Growing a Coastal Redwood Forest

Bonds Guy

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3 years ago I started some Coastal Redwoods from seed. I forget how many sprouted, but today I have 3 still living. Now before you guys start attacking me about starting from seeds, keep in mind redwoods can't naturally survive in my zone (however, given the way winter is becoming less wintry, they just might be able to in some years). Also, since C. redwoods are endangered, maintaining genetic diversity makes me feel like a good samaritan😇. Anyhoo, back to the saplings, progress has been slow over the 3 years (I had a few things to learn), but since the beginning of spring '21, things are starting to ramp up.

The weather for this week will be tolerable, so to alleviate some of the workload for spring, I decided to repot the redwoods. Redwood #1 is the fastest grower of the 3, so I started with him. Unfortunately, I didn't take photos before girdling it last spring, but I swear it was 2-3mm thick. I'm very pleased with the growth it has put on since then. However, I'm worried this year won't be as prosperous without a sacrifice branch coming right off the base.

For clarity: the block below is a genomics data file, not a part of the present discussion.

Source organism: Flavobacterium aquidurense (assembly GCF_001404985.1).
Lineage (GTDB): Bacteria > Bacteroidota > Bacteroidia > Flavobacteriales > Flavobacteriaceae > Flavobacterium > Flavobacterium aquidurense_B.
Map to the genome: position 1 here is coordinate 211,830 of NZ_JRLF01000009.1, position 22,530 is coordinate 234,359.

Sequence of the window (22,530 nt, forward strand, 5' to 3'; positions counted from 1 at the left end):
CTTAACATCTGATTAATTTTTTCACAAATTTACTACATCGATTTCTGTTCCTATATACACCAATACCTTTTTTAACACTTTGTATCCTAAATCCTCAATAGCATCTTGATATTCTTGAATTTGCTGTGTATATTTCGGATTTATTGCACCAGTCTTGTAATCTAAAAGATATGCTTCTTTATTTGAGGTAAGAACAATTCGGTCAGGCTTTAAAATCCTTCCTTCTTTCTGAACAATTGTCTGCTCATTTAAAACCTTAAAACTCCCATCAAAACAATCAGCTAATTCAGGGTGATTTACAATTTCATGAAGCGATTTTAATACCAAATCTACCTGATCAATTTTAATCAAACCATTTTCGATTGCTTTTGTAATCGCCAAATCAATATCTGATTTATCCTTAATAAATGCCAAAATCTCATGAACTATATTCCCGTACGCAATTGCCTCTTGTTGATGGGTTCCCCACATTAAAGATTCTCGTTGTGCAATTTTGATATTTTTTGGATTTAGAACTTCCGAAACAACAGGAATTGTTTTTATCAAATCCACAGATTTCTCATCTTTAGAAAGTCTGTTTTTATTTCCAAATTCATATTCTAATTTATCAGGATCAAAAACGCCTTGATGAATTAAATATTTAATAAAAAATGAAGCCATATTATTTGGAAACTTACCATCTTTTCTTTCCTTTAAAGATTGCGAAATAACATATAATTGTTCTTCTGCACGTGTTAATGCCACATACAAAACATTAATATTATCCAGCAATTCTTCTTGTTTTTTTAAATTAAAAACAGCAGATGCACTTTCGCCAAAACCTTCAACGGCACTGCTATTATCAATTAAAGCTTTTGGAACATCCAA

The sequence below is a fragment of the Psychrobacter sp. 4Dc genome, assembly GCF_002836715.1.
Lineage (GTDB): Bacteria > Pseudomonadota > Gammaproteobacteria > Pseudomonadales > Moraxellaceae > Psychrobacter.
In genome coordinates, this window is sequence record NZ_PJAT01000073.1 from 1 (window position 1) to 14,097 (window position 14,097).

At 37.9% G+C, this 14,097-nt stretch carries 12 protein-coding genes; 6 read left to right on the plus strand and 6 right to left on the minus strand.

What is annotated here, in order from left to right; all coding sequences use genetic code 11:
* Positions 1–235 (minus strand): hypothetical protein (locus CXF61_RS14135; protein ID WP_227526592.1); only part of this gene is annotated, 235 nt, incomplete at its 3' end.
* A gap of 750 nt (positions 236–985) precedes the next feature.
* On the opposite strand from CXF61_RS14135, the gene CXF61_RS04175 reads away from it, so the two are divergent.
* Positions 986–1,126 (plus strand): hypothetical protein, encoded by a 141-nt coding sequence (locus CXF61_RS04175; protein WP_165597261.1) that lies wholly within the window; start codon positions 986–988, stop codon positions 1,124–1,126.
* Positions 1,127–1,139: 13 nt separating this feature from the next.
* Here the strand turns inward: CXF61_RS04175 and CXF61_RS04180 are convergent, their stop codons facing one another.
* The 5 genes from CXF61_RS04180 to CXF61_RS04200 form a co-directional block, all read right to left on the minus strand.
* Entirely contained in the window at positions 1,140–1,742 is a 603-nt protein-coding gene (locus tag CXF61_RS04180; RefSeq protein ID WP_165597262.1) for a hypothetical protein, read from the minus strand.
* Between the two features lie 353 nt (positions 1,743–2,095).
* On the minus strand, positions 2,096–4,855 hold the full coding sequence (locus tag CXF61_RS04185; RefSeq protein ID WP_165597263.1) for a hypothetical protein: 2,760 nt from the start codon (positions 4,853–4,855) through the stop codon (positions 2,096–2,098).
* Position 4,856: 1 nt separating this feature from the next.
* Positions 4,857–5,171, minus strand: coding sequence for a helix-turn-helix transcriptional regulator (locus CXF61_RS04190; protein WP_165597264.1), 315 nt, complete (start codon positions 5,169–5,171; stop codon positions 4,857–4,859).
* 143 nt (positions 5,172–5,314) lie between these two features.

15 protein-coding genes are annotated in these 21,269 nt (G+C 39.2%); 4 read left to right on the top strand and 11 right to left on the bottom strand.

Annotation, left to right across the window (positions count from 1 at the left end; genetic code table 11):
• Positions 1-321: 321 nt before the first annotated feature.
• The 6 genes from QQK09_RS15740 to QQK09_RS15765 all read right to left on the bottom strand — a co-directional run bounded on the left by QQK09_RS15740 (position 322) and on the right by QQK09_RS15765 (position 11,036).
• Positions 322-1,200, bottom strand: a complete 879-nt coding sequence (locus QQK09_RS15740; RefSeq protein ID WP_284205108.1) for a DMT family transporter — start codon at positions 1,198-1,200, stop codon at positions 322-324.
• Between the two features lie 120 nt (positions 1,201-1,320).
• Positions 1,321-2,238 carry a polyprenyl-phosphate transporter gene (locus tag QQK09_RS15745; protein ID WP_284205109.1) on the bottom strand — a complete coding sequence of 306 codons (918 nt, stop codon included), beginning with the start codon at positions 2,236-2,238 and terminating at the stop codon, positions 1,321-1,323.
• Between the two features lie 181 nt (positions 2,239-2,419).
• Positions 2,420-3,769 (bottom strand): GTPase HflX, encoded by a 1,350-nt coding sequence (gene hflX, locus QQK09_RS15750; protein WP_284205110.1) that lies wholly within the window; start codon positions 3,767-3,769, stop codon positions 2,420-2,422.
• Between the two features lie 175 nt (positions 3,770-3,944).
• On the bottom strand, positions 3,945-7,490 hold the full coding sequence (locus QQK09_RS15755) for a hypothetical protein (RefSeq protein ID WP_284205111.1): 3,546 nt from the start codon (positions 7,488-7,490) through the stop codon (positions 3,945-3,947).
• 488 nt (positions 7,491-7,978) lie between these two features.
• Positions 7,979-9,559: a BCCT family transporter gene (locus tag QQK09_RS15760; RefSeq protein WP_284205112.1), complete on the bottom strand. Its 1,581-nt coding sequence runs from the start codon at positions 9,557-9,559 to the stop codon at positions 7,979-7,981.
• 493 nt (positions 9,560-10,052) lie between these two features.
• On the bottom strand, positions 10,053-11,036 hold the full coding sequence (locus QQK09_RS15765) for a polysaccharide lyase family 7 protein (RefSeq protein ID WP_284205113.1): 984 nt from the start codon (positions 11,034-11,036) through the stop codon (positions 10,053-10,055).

C. Redwood #1 (Before)
Redwood (Coastal) - Quavo 3.2.1.JPGRedwood (Coastal) - Quavo 3.2.2.JPGRedwood (Coastal) - Quavo 3.2.3.JPGRedwood (Coastal) - Quavo 3.2.4.JPG

C. Redwood #2 (After)
Redwood (Coastal) - Quavo 3.2.5.JPGRedwood (Coastal) - Quavo 3.2.6.JPGRedwood (Coastal) - Quavo 3.2.7.JPGRedwood (Coastal) - Quavo 3.2.8.JPG

I'm a little worried about this area. I see inverse taper forming. Any suggestions?
Redwood (Coastal) - Quavo 3.2.10.JPGRedwood (Coastal) - Quavo 3.2.9.JPG
 

LittleDingus

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3 years ago I started some Coastal Redwoods from seed. I forget how many sprouted, but today I have 3 still living. Now before you guys start attacking me about starting from seeds, keep in mind redwoods can't naturally survive in my zone (however, given the way winter is becoming less wintry, they just might be able to in some years). Also, since C. redwoods are endangered, maintaining genetic diversity makes me feel like a good samaritan😇. Anyhoo, back to the saplings, progress has been slow over the 3 years (I had a few things to learn), but since the beginning of spring '21, things are starting to ramp up.

The weather for this week will be tolerable, so to alleviate some of the workload for spring, I decided to repot the redwoods. Redwood #1 is the fastest grower of the 3, so I started with him. Unfortunately, I didn't take photos before girdling it last spring, but I swear it was 2-3mm thick. I'm very pleased with the growth it has put on since then. However, I'm worried this year won't be as prosperous without a sacrifice branch coming right off the base.

C. Redwood #1 (Before)
View attachment 419624View attachment 419625View attachment 419626View attachment 419627

C. Redwood #2 (After)
View attachment 419628View attachment 419629View attachment 419630View attachment 419631